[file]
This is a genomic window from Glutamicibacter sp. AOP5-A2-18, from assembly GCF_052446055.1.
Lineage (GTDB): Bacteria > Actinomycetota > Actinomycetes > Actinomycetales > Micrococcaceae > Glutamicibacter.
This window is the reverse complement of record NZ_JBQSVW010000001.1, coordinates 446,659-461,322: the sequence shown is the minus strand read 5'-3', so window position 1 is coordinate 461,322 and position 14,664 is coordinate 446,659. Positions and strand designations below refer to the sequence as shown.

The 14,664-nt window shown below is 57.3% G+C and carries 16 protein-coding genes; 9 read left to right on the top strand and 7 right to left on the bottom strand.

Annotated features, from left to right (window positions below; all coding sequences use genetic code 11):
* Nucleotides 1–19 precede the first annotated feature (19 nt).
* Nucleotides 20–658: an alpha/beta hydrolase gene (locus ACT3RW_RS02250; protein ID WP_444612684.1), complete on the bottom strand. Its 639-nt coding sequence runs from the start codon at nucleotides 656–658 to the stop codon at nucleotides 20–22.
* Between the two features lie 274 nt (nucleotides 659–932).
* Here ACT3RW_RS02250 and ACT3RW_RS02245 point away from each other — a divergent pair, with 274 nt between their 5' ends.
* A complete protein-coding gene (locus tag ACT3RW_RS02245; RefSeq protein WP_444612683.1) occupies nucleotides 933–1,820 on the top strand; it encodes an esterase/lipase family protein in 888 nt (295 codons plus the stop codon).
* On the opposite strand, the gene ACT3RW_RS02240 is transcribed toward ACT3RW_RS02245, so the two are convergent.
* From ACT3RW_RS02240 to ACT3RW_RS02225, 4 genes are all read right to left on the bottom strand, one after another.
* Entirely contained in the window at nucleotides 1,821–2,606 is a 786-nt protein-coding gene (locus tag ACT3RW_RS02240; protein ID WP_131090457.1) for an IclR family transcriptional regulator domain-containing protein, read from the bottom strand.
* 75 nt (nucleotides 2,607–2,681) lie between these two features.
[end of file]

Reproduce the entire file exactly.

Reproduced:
This is a genomic window from Glutamicibacter sp. AOP5-A2-18, from assembly GCF_052446055.1.
Lineage (GTDB): Bacteria > Actinomycetota > Actinomycetes > Actinomycetales > Micrococcaceae > Glutamicibacter.
This window is the reverse complement of record NZ_JBQSVW010000001.1, coordinates 446,659-461,322: the sequence shown is the minus strand read 5'-3', so window position 1 is coordinate 461,322 and position 14,664 is coordinate 446,659. Positions and strand designations below refer to the sequence as shown.

The 14,664-nt window shown below is 57.3% G+C and carries 16 protein-coding genes; 9 read left to right on the top strand and 7 right to left on the bottom strand.

Annotated features, from left to right (window positions below; all coding sequences use genetic code 11):
* Nucleotides 1–19 precede the first annotated feature (19 nt).
* Nucleotides 20–658: an alpha/beta hydrolase gene (locus ACT3RW_RS02250; protein ID WP_444612684.1), complete on the bottom strand. Its 639-nt coding sequence runs from the start codon at nucleotides 656–658 to the stop codon at nucleotides 20–22.
* Between the two features lie 274 nt (nucleotides 659–932).
* Here ACT3RW_RS02250 and ACT3RW_RS02245 point away from each other — a divergent pair, with 274 nt between their 5' ends.
* A complete protein-coding gene (locus tag ACT3RW_RS02245; RefSeq protein WP_444612683.1) occupies nucleotides 933–1,820 on the top strand; it encodes an esterase/lipase family protein in 888 nt (295 codons plus the stop codon).
* On the opposite strand, the gene ACT3RW_RS02240 is transcribed toward ACT3RW_RS02245, so the two are convergent.
* From ACT3RW_RS02240 to ACT3RW_RS02225, 4 genes are all read right to left on the bottom strand, one after another.
* Entirely contained in the window at nucleotides 1,821–2,606 is a 786-nt protein-coding gene (locus tag ACT3RW_RS02240; protein ID WP_131090457.1) for an IclR family transcriptional regulator domain-containing protein, read from the bottom strand.
* 75 nt (nucleotides 2,607–2,681) lie between these two features.